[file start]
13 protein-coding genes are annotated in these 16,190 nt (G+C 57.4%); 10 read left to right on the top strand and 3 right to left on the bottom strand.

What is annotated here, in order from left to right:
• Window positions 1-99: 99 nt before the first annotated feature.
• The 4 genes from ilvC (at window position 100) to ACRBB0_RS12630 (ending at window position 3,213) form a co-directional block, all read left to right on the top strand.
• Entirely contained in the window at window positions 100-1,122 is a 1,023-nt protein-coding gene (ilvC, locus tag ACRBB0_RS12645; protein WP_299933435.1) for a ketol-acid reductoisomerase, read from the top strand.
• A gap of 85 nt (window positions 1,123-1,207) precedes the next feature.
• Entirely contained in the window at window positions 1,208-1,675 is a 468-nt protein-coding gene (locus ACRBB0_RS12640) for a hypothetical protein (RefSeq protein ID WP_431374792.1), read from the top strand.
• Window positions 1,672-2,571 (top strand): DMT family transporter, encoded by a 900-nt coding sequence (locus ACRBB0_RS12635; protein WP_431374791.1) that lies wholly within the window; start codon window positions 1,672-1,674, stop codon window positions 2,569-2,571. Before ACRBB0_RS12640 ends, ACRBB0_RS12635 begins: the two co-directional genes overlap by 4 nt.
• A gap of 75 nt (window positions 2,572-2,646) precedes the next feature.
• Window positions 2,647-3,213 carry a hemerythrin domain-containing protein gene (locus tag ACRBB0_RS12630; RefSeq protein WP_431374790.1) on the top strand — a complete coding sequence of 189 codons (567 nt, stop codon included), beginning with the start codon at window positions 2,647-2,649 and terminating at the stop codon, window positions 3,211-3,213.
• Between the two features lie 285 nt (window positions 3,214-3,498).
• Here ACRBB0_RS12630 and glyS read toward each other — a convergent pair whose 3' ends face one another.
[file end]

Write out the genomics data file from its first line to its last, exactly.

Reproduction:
13 protein-coding genes are annotated in these 16,190 nt (G+C 57.4%); 10 read left to right on the top strand and 3 right to left on the bottom strand.

What is annotated here, in order from left to right:
• Window positions 1-99: 99 nt before the first annotated feature.
• The 4 genes from ilvC (at window position 100) to ACRBB0_RS12630 (ending at window position 3,213) form a co-directional block, all read left to right on the top strand.
• Entirely contained in the window at window positions 100-1,122 is a 1,023-nt protein-coding gene (ilvC, locus tag ACRBB0_RS12645; protein WP_299933435.1) for a ketol-acid reductoisomerase, read from the top strand.
• A gap of 85 nt (window positions 1,123-1,207) precedes the next feature.
• Entirely contained in the window at window positions 1,208-1,675 is a 468-nt protein-coding gene (locus ACRBB0_RS12640) for a hypothetical protein (RefSeq protein ID WP_431374792.1), read from the top strand.
• Window positions 1,672-2,571 (top strand): DMT family transporter, encoded by a 900-nt coding sequence (locus ACRBB0_RS12635; protein WP_431374791.1) that lies wholly within the window; start codon window positions 1,672-1,674, stop codon window positions 2,569-2,571. Before ACRBB0_RS12640 ends, ACRBB0_RS12635 begins: the two co-directional genes overlap by 4 nt.
• A gap of 75 nt (window positions 2,572-2,646) precedes the next feature.
• Window positions 2,647-3,213 carry a hemerythrin domain-containing protein gene (locus tag ACRBB0_RS12630; RefSeq protein WP_431374790.1) on the top strand — a complete coding sequence of 189 codons (567 nt, stop codon included), beginning with the start codon at window positions 2,647-2,649 and terminating at the stop codon, window positions 3,211-3,213.
• Between the two features lie 285 nt (window positions 3,214-3,498).
• Here ACRBB0_RS12630 and glyS read toward each other — a convergent pair whose 3' ends face one another.